The uncertainty over Britain's EU membership is damaging growth

Conservative MP Robert Buckland says it is time for the UK to engage with the EU constructively.

For some politicos, the debate about the European Union (EU) seems to be a matter of abstract theories and dusty deliberation. For me, as a MP representing an area whose daily business often is within the EU, the reality is somewhat different. I hear from my constituents and local businesses about the problems and opportunities they are facing with their jobs, their household finances, their business prospects and our local economy. Swindon is an outward looking town with a diverse industrial base. For Swindon, read Britain.

We are an attractive country to invest in because we act as an outward-looking springboard into the rest of Europe. In discussions I have held with local businesses, both big and small, it is clear that even if certain regulations here and there from Brussels are inconvenient, the benefits of our access to the single market cannot be overestimated. Sadly, the uncertainty being caused by those flirting with withdrawal from the EU is having a measurable and negative impact. Nature abhors a vacuum: businesses are hedging their bets and not investing in case of an abrupt withdrawal from the EU and corresponding loss of access to the vast European market.

I understand the desire for a more trade-focused European Union. That is why I support the European Commission’s drive to sign new EU Free Trade Agreements (FTAs), such as the EU-South Korea FTA enacted in 2011. This is estimated to be worth £0.5bn to the UK economy, a remarkable figure. Notably, American efforts to sign a similar FTA with the South Koreans have faltered. Efforts by the EU are also underway to sign FTAs with Singapore, Japan and the USA. As the world has globalised, it has become clear that we cannot stand alone. We live in an age of regional power blocs and if we left the EU we would struggle to get a good deal-or even a deal at all-from vibrant countries like South Korea. This is without even mentioning the failure of the World Trade Organisation Doha trade talks, which means that other avenues must be considered.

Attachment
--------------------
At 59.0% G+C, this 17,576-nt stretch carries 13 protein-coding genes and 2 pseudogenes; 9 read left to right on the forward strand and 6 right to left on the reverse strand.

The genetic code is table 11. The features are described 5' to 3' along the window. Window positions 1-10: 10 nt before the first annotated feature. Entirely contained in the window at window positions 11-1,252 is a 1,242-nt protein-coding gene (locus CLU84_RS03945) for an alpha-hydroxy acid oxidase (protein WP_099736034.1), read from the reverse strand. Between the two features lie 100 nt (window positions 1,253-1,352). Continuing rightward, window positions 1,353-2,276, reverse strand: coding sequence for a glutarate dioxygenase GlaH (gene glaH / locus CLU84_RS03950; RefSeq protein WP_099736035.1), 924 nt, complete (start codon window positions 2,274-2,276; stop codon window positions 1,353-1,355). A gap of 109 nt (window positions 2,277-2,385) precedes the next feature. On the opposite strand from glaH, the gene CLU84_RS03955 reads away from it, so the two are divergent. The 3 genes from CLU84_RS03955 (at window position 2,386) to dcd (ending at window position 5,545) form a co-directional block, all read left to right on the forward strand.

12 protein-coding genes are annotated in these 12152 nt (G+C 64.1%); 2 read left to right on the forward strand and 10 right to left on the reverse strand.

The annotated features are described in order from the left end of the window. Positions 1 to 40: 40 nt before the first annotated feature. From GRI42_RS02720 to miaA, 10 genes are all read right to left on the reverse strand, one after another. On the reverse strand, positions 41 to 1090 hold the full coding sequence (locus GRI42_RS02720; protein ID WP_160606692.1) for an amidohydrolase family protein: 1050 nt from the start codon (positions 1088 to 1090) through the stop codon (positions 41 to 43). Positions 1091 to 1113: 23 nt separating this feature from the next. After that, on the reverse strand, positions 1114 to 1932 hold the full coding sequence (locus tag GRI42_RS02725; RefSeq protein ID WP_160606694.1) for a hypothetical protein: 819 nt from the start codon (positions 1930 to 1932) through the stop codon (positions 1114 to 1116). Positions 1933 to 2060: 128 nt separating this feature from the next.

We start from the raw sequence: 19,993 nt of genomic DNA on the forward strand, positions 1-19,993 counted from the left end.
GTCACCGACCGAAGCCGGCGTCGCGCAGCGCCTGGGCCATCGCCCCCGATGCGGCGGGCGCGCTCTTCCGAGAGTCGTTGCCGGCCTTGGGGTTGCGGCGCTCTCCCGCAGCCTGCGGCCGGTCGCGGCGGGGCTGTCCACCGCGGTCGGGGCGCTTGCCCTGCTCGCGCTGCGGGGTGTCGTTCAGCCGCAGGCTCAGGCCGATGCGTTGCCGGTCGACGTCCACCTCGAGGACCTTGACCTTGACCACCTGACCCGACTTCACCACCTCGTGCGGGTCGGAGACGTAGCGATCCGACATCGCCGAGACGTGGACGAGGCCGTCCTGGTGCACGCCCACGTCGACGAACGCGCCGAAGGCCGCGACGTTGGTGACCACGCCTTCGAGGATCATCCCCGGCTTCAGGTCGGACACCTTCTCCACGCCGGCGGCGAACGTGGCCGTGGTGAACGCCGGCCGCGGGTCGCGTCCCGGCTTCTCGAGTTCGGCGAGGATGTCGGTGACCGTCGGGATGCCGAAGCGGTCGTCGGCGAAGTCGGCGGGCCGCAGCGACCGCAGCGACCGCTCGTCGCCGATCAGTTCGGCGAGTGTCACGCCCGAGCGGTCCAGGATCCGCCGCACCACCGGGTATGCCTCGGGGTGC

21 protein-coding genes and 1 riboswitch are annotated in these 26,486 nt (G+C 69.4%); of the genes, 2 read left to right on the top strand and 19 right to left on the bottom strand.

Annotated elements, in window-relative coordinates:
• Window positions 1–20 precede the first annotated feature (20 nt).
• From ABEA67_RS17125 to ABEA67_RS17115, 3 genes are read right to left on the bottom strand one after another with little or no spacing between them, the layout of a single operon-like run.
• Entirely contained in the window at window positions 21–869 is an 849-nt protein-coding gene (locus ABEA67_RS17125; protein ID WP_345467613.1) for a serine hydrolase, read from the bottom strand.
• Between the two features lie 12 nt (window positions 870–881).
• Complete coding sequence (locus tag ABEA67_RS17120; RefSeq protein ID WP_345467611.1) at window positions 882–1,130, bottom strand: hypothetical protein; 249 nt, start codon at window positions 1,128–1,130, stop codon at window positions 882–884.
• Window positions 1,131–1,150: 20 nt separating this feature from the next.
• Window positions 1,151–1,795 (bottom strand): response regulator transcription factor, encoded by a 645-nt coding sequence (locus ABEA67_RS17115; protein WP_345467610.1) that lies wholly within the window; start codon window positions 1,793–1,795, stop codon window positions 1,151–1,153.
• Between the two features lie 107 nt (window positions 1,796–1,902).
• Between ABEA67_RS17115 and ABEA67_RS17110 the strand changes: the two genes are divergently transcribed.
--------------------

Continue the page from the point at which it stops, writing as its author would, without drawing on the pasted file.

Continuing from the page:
There are some who have suggested that withdrawal would be the panacea to our current problems. There is no denying that the Eurozone crisis has had a negative impact on our national economy. However, we cannot avoid the impact of the Eurozone crisis by leaving the EU. We are embroiled in the fortunes of the continent and we are best placed inside the tent rather than waiting outside. I would also venture that the Eurozone crisis will also eventually end; it seems really quite reckless to disrupt our relationship with Europe when they are our largest trading partner, receiving 40 per cent of our exports, and will remain so for the foreseeable future. The reality is that we take the long view and remain engaged.

It is a shame that we have seemingly forgotten the pivotal role we have historically played in Europe. Britain has been involved in the affairs of our continental friends for many centuries, from the Congress of Vienna to the Maastricht Treaty. The values of the European Union are inherently British: freedom, democracy, the rule of law, equality and the respect for human rights. The single market, one aspect of the EU that even most Euro sceptics support, would not have been created without our influence. I am reminded of the words by John Donne’s words: “If a clod be washed away by the sea, Europe is the less”. The EU is better as a result of our presence, and we are better as a result of the EU. To put it bluntly, the EU constitutes the world’s largest market and our natural allies in an increasingly globalised, complex world.

Finally, I should note that I recognise a number of problems with our current membership of the EU. There are too many unnecessary regulations, excessive interference from Brussels and ‘gold-plating’ of regulations by Whitehall. I would like to see measurable steps to effect a change in these matters; however, this change will not be achieved by flirting with withdrawal. It is time for us to engage with the EU constructively, help them through this crisis and thereby shape its future in our own interests.

David Cameron gives a press conference after an EU summit last October. Photograph: Getty Images.

Robert Buckland is MP for South Swindon and chairman of the Conservative Party Human Rights Commission

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What’s it like to be a human rights activist in post-Pussy Riot Russia?

It is five years since the feminist punk collective crashed Moscow’s Cathedral in a performance that got some of them jailed.

On 21 February 2012, five brightly-dressed members of Russian feminist punk collective Pussy Riot took to the alter of Moscow’s Cathedral of Christ the Saviour to protest links between the Russian Orthodox Church and its “chief saint” Russian President Vladimir Putin. “Virgin birth-giver of God, drive away Putin!” they shouted from beneath now-iconic balaclavas.

The “Punk Prayer” was both a political statement and a powerful feminist message. Six months later, a judge sentenced three of the girls to two years in prison (one was rapidly released) on a conspicuously apolitical conviction of “hooliganism motivated by religious hatred”.

These past five years, Russia’s involvement in crises in Syria and Ukraine has cast a dark shadow over relations with an increasingly cleaved-off West. The year 2015 saw opposition politician Boris Nemtsov murdered some 500 metres from the Kremlin walls.